Professor Emeritus Mike Adams, Department of TV, Radio, Film and Theatre, writes about the evolution of radio in Columbus, Ohio, in Columbus Radio (Arcadia Publishing, 2016), crediting “two professors and a preacher” for pioneering radio in that city. The author of seven books and recipient of the AWA Houck Award, the RCA Ralph Batcher Award and the TCA Stokes Award for his broadcast history research, Adams developed a passion for radio as a kid when his parents bought him a “rounded-top cathedral radio.” After that, he began “taking radios apart and became a nerd,” he told the Columbus Dispatch.

Professor Charlie Bullock, Department of Health Science and Recreation, chair of the Santa Clara County’s Health Trust since 2014, is serving as interim CEO of the nonprofit while the agency searches for a permanent replacement for former CEO Fred Ferrer, who stepped down in December. Founded in 1996, the Health Trust serves as a catalyst for community partnerships in Silicon Valley to work on initiatives that support healthy eating, healthy aging and an end to chronic homelessness in Silicon Valley.

School of Music and Dance Professor Ed Harris served as guest band conductor at the 2017 High School Honors Concert, an event that also included choir and string orchestra performances by students from 22 schools within San Joaquin County. The free concert took place at Atherton Auditorium at San Joaquin Delta College on January 14.

In an article for the Desert Sun, Associate Professor Dustin Mulvaney, Department of Environmental Studies, called for further study of the Eagle Crest Hydroelectric Pumped Storage Project by the Bureau of Land Management, specifically addressing the project’s environmental impact on groundwater resources, desert tortoises, bighorn sheep and the preservation and management of Joshua Tree National Park.

Scott Myers-Lipton

Scott Myers-Lipton

The San Jose Mercury News profiled Professor Scott Myers-Lipton, Department of Sociology and Interdisciplinary Social Sciences, about his career and activism in December. In the wake of the November elections and President-elect Trump’s stated intentions to create a national registry for Muslims, repeal the Affordable Care Act and build a border wall, Myers-Lipton co-organized and spoke at a San Jose unity rally held at City Hall on November 20. Myers-Lipton’s new book, CHANGE! A Student Guide to Social Action, will be published by Routledge in 2018.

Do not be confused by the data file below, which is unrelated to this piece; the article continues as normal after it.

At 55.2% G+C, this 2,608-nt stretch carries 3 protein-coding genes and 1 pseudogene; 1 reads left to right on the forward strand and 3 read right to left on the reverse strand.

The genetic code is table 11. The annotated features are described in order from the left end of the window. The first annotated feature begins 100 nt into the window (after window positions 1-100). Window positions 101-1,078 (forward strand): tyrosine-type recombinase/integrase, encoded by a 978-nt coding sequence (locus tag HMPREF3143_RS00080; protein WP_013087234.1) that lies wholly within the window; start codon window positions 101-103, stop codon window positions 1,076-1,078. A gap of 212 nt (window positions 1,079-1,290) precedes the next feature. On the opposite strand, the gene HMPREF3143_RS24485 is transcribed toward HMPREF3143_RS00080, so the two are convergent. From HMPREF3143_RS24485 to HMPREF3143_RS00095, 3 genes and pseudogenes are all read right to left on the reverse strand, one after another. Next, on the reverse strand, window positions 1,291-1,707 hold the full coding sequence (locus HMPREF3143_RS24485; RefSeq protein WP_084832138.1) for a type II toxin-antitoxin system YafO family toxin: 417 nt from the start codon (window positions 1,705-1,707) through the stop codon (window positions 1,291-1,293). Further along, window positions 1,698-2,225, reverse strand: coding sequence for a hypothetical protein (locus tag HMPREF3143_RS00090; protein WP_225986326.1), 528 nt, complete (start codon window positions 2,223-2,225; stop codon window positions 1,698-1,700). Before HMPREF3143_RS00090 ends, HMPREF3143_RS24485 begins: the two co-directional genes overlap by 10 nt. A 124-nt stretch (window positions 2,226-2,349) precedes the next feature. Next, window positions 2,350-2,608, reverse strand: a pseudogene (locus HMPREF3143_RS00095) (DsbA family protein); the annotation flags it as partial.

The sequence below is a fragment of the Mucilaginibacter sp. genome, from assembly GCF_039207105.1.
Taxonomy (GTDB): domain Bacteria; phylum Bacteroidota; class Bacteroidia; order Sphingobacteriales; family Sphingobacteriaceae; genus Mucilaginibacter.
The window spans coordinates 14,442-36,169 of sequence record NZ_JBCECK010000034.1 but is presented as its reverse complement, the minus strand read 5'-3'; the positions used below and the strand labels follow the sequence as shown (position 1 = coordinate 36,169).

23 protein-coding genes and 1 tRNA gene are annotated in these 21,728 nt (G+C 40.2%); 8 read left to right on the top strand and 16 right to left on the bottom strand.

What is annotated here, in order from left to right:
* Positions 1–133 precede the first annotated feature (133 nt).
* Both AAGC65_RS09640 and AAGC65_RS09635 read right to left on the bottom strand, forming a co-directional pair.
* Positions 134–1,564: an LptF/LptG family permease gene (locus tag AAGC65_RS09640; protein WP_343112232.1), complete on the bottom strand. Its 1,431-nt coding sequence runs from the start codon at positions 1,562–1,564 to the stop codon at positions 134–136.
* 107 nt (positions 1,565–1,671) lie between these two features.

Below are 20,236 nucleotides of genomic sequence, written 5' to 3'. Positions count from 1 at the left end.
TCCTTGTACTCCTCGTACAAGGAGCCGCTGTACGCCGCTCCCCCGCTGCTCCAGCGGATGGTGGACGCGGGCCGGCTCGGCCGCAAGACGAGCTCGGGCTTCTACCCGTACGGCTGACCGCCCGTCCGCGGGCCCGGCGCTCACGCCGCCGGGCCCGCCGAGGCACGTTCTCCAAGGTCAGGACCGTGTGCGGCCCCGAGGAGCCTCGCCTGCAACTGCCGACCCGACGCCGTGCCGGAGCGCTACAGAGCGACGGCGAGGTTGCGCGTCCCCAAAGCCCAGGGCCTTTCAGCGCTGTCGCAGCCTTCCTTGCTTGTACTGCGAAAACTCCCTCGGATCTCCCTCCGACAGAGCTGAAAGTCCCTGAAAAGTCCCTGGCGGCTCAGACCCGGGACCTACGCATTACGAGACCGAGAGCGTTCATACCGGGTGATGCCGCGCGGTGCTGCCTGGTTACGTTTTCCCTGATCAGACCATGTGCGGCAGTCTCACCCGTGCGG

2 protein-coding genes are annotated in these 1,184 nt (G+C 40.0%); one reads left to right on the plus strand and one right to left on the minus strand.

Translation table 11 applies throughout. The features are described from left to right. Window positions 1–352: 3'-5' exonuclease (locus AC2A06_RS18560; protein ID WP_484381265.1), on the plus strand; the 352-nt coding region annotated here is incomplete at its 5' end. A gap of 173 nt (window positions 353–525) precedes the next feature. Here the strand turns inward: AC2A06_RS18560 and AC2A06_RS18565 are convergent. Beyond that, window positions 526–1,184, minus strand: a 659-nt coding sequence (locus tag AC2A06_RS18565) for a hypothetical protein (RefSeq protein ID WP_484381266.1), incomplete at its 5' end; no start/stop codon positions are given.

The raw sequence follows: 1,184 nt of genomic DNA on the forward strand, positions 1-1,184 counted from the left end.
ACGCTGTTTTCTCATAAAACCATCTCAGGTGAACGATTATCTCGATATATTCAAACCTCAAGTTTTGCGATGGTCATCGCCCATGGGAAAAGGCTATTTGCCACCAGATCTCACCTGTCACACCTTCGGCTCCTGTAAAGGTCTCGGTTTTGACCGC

iSchool Lecturer Penny Peck was reelected to the governing board of the San Lorenzo Unified School District and currently serves as its president. An alumna of SJSU, she holds a master’s degree in library science and worked as children’s librarian in the San Leandro Public Library system from 1986 to 2010. Her publications include Crash Course in Storytime Fundamentals (2015, second edition) and Crash Course in Children’s Services (2014, second edition), both published by Libraries Unlimited.

Department of English Professor Susan Shillinglaw signed copies of her book Carol and John Steinbeck: Portrait of a Marriage (University of Nevada Press, 2013) at the California Welcome Center in Salinas in December and was profiled by the Salinas Californian. Asked to name her favorite Steinbeck story, she replied: “It’s like asking who is your favorite child.” As director of the National Steinbeck Center, she also oversaw the center’s Salinas Valley Comic Con, held at Hartnell College in December.

Faculty Notes for November 2016: Publications, Quotes and More

The Kite Runner Poster

The Kite Runner Poster

Department of Journalism Lecturer Lisa Fernandez was recognized and applauded by NBC Bay Area news for the “small act of kindness” that helped student Brandon Beebe get back into the classroom after a series of financial setbacks left him homeless. Fernandez reached out to her Facebook community who “within minutes jumped in and asked what they could do to help,” Fernandez reported—help that ranged from direct financial assistance to connections to other sources of financial aid and housing assistance. For more of the story, including information about Beebe’s GoFundMe page.